Uphill Both Ways
Volume 9 - Boston 1956
Snooty, blue-bloods who looked down on and patronized the rest of us unwashed flotsam and jetsam of the world. This aspect of the mount was one of the enormous risks that Al Romer took
when he endorsed dad’s ambitious plan. Dad’s vision called for a clear view of the thing. To go to this extraordinary effort to create a floating sea monster that could then only be viewed in thirds because of pillars that obstructed the view, was simply unacceptable to dad. And apparently to Al as well. This photo gives you an idea of the obstacle they had to overcome. No matter how visionary the mount was, if those two pillars had remained in place, people would have missed the effect, so they had to go.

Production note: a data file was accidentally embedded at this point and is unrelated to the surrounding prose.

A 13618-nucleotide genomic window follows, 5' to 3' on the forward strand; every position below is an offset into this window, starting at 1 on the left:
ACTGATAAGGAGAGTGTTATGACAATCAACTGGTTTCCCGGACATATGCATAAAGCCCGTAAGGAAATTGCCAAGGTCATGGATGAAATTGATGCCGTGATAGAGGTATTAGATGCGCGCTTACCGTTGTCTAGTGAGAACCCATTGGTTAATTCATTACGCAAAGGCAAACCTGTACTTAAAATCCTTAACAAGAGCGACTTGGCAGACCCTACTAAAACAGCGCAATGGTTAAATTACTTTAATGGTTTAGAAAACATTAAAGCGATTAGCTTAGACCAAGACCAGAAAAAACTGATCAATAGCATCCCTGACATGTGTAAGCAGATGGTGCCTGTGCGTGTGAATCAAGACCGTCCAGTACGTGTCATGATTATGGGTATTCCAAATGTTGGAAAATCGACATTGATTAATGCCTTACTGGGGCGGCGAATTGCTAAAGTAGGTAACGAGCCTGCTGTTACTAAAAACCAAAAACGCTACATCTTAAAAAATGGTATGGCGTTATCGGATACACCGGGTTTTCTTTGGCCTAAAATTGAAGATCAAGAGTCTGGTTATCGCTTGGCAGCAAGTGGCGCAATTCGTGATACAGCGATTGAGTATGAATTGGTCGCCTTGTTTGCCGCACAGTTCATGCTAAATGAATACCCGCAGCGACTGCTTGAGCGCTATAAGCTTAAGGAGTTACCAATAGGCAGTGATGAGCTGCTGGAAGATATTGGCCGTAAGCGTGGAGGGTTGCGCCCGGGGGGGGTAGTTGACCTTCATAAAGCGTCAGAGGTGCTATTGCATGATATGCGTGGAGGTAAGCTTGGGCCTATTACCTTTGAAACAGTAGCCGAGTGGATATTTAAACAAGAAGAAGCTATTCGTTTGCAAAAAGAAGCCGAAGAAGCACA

7Dr. Romer developed a deep affection for dad, far beyond that of an employer and employee. It was as if he adopted dad as his own son. He taught him, protected him, and supported him. This particular instance was the first of many where he took on a risk that he didn’t need to because he saw and believed dad’s vision and ability even though dad had never mounted a dinosaur before. He came from driving jitneys on the wet dark docks of Seward to Cambridge. How could Romer have developed the trust and belief needed to allow this to happen? True, Arnie was there and I imagine that the chemistry of Arnie, a quiet man with immense integrity, assuring Romer that Jim could do it was how it all worked out. In the end, when dad told Dr. Romer that he was leaving, Dr. Romer wished him well, with tears in his eyes. I have the file on my desk of their correspondence over the next years.